For the first levels of the game you need only concern yourself with producing pure-breed, natural creatures. However, later on you might get to crossbreed these creatures, but first you must gain an understanding of the naturally occurring species on the various biospheres the Ethereals will send you to.
Note: as described earlier, if you are lucky enough to get a Monolith as a gift from the Ethereals, you can use it to upgrade your creature species and give that creature a special power. The special power of each creature is in bold below.
Creatures are controlled in the same way as the specialists, but to select a group of creatures when there are specialists in the same area Alt+left-click+drag will select only creatures. To give a selected creature (or group of creatures) a task move the cursor to the relevant item (i.e. a field of Terrinium Bulbs) and an action prompt will appear depending upon what that creature's particular skill is (in the case of the mule an axe icon will appear and the mule will collect plant matter for the recycling plant). Left-click when this icon is showing to initiate the task.
The work-horse. An improbably strong, sometimes docile creature especially useful for dragging dead plant and animal matter back to the Recycling Plant. The special power they receive is a kick like... well... a mule!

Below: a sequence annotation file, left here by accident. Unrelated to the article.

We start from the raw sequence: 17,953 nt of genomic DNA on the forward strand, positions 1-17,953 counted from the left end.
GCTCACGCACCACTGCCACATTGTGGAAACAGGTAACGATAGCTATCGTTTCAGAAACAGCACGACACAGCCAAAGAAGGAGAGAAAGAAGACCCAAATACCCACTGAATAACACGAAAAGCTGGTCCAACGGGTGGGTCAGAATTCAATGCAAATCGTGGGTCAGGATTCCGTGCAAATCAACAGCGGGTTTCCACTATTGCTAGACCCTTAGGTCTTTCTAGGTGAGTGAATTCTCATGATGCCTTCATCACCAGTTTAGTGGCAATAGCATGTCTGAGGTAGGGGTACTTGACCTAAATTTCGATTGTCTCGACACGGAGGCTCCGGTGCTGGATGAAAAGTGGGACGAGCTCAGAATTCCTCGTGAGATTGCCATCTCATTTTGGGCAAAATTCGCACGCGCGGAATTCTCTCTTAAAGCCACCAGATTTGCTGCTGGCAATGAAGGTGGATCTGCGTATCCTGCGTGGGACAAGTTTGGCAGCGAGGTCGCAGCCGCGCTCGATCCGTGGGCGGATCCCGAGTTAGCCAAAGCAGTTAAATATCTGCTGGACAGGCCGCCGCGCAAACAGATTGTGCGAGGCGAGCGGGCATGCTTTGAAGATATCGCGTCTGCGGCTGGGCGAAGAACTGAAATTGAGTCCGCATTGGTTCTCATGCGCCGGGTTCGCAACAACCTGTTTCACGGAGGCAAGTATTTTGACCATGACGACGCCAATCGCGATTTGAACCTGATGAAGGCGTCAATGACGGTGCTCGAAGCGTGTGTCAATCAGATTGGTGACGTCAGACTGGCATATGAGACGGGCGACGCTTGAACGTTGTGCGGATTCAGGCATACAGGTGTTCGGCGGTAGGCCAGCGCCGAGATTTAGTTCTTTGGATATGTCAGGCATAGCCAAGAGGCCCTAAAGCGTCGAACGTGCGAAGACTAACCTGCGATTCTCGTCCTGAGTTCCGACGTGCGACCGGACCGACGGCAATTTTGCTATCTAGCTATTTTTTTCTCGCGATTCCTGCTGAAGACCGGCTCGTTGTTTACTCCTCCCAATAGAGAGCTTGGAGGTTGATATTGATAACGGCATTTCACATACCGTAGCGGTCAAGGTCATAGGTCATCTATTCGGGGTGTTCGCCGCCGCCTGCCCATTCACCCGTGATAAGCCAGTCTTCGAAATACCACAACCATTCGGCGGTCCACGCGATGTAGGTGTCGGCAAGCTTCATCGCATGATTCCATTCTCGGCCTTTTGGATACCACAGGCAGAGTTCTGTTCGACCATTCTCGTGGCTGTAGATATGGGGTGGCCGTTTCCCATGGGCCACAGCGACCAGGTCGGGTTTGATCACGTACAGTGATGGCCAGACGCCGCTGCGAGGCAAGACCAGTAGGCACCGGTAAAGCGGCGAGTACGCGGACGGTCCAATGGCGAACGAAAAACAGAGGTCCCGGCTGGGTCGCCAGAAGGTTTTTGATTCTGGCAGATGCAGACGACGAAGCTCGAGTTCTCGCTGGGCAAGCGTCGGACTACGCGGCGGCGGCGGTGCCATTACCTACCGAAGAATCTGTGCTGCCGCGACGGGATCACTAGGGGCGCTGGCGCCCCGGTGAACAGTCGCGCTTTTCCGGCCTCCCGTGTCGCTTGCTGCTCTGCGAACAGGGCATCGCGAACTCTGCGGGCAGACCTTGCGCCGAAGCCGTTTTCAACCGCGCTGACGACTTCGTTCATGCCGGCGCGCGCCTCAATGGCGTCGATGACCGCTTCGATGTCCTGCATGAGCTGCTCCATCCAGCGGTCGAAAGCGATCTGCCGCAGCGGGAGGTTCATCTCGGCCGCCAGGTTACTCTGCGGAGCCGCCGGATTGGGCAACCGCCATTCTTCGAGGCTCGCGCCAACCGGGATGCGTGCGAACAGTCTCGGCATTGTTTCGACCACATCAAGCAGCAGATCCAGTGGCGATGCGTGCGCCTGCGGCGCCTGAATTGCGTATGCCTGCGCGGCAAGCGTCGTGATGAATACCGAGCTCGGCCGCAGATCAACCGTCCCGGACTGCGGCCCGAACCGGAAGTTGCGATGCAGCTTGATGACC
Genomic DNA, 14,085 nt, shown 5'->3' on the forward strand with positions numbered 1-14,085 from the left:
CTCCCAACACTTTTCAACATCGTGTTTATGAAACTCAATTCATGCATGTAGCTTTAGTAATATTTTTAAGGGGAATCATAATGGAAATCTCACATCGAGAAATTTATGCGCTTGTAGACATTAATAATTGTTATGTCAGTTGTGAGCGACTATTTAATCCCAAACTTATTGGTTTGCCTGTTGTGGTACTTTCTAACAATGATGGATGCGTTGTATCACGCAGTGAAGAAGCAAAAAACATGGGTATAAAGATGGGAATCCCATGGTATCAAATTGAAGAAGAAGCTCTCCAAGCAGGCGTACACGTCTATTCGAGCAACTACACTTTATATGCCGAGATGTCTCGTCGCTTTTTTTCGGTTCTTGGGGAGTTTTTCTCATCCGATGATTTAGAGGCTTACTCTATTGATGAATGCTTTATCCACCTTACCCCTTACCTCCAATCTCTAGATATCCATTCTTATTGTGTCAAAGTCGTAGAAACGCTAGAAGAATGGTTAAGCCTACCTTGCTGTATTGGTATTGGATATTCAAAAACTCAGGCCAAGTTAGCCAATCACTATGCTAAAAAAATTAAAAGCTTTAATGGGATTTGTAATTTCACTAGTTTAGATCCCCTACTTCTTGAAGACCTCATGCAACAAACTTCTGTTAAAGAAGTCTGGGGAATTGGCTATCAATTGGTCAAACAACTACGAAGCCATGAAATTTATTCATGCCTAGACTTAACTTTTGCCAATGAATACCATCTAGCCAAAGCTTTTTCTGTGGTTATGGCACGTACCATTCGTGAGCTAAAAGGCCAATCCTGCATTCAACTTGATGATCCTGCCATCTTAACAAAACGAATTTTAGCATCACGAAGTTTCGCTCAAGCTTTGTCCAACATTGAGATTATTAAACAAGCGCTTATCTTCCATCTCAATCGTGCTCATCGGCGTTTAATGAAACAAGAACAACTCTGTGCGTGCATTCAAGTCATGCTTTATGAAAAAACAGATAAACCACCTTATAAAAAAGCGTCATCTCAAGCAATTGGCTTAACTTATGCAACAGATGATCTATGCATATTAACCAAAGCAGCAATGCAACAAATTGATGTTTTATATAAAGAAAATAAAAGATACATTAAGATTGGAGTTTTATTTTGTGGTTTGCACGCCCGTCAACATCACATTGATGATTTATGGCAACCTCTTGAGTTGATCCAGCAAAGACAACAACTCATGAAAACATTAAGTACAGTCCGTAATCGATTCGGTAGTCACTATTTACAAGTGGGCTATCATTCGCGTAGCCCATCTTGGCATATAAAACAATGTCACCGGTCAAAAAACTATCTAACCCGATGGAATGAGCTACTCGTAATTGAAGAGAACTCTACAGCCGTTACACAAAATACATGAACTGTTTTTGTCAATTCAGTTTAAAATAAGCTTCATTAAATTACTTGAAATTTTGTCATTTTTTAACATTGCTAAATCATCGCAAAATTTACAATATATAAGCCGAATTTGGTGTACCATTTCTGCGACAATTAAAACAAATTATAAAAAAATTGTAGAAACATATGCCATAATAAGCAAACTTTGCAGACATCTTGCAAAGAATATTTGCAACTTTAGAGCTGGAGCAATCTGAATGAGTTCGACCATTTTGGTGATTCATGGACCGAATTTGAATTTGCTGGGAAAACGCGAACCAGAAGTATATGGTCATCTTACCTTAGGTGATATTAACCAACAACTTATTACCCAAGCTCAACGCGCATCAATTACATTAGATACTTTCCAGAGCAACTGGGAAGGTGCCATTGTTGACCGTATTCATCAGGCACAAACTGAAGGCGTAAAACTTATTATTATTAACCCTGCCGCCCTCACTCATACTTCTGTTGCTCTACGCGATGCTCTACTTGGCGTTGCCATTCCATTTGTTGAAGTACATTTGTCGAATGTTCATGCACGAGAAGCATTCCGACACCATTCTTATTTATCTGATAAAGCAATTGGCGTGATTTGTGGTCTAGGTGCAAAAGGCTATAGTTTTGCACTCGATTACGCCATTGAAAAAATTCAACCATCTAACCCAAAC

A tough builder drone, especially adept at structure upgrading. It is at home on land or in water but is indigenous to deserts. This customer's special power is a heavily armoured carapace which will deflect shots fired at it. Cool!
An amphibian creature which is an ideal scout, though not very tough or strong, but it can jump out of trouble. Its special power is the ability to damage creatures, specialists and objects with its noxious spit shots.
This avian creature is very mobile, having the gift of flight. Its speed is second to none and it is very useful as a scout over all terrain. When equipped with a special power, it inflicts damage on other creatures and specialists with a vicious dive attack.
A huge reptilian capable of mass destruction. However, they are rather temperamental and will turn on their creator if provoked. Be careful. If you choose to give the Dino a special power, it will gain an awesome fire-breath, in which case you should be especially careful. Don't let them loose near trees, unless they belong to an enemy.